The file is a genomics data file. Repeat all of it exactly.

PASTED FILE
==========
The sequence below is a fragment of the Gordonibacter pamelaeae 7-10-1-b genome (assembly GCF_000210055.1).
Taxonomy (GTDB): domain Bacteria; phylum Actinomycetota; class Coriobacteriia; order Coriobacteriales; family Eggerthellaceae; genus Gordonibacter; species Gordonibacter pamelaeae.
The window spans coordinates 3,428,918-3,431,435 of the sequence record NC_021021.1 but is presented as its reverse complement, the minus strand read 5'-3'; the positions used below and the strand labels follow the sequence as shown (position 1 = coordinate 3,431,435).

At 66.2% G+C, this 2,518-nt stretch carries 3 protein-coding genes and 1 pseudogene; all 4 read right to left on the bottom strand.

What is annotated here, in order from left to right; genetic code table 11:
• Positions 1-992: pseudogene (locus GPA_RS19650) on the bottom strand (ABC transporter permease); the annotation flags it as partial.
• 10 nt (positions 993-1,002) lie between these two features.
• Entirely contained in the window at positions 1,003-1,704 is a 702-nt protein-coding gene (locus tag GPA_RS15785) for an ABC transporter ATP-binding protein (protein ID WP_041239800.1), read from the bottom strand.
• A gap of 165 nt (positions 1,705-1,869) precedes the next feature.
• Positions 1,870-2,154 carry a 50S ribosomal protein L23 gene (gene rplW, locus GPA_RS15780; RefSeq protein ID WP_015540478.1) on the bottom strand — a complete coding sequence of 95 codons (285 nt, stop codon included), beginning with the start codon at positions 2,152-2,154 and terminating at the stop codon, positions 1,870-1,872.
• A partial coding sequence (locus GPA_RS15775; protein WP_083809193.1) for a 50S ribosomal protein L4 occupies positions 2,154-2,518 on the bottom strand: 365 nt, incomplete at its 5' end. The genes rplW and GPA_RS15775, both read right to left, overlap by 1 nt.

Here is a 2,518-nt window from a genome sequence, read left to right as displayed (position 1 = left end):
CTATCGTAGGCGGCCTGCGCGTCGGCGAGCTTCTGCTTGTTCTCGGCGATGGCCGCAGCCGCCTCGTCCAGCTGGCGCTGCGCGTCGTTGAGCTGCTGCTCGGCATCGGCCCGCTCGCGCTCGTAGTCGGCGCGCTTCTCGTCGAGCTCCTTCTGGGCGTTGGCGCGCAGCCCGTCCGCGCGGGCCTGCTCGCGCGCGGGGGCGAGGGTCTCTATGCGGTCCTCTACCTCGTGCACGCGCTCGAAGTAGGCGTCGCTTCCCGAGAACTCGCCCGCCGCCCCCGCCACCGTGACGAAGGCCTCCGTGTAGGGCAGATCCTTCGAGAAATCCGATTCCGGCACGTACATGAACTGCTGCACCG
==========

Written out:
The sequence below is a fragment of the Gordonibacter pamelaeae 7-10-1-b genome (assembly GCF_000210055.1).
Taxonomy (GTDB): domain Bacteria; phylum Actinomycetota; class Coriobacteriia; order Coriobacteriales; family Eggerthellaceae; genus Gordonibacter; species Gordonibacter pamelaeae.
The window spans coordinates 3,428,918-3,431,435 of the sequence record NC_021021.1 but is presented as its reverse complement, the minus strand read 5'-3'; the positions used below and the strand labels follow the sequence as shown (position 1 = coordinate 3,431,435).

At 66.2% G+C, this 2,518-nt stretch carries 3 protein-coding genes and 1 pseudogene; all 4 read right to left on the bottom strand.

What is annotated here, in order from left to right; genetic code table 11:
• Positions 1-992: pseudogene (locus GPA_RS19650) on the bottom strand (ABC transporter permease); the annotation flags it as partial.
• 10 nt (positions 993-1,002) lie between these two features.
• Entirely contained in the window at positions 1,003-1,704 is a 702-nt protein-coding gene (locus tag GPA_RS15785) for an ABC transporter ATP-binding protein (protein ID WP_041239800.1), read from the bottom strand.
• A gap of 165 nt (positions 1,705-1,869) precedes the next feature.
• Positions 1,870-2,154 carry a 50S ribosomal protein L23 gene (gene rplW, locus GPA_RS15780; RefSeq protein ID WP_015540478.1) on the bottom strand — a complete coding sequence of 95 codons (285 nt, stop codon included), beginning with the start codon at positions 2,152-2,154 and terminating at the stop codon, positions 1,870-1,872.
• A partial coding sequence (locus GPA_RS15775; protein WP_083809193.1) for a 50S ribosomal protein L4 occupies positions 2,154-2,518 on the bottom strand: 365 nt, incomplete at its 5' end. The genes rplW and GPA_RS15775, both read right to left, overlap by 1 nt.

Here is a 2,518-nt window from a genome sequence, read left to right as displayed (position 1 = left end):
CTATCGTAGGCGGCCTGCGCGTCGGCGAGCTTCTGCTTGTTCTCGGCGATGGCCGCAGCCGCCTCGTCCAGCTGGCGCTGCGCGTCGTTGAGCTGCTGCTCGGCATCGGCCCGCTCGCGCTCGTAGTCGGCGCGCTTCTCGTCGAGCTCCTTCTGGGCGTTGGCGCGCAGCCCGTCCGCGCGGGCCTGCTCGCGCGCGGGGGCGAGGGTCTCTATGCGGTCCTCTACCTCGTGCACGCGCTCGAAGTAGGCGTCGCTTCCCGAGAACTCGCCCGCCGCCCCCGCCACCGTGACGAAGGCCTCCGTGTAGGGCAGATCCTTCGAGAAATCCGATTCCGGCACGTACATGAACTGCTGCACCG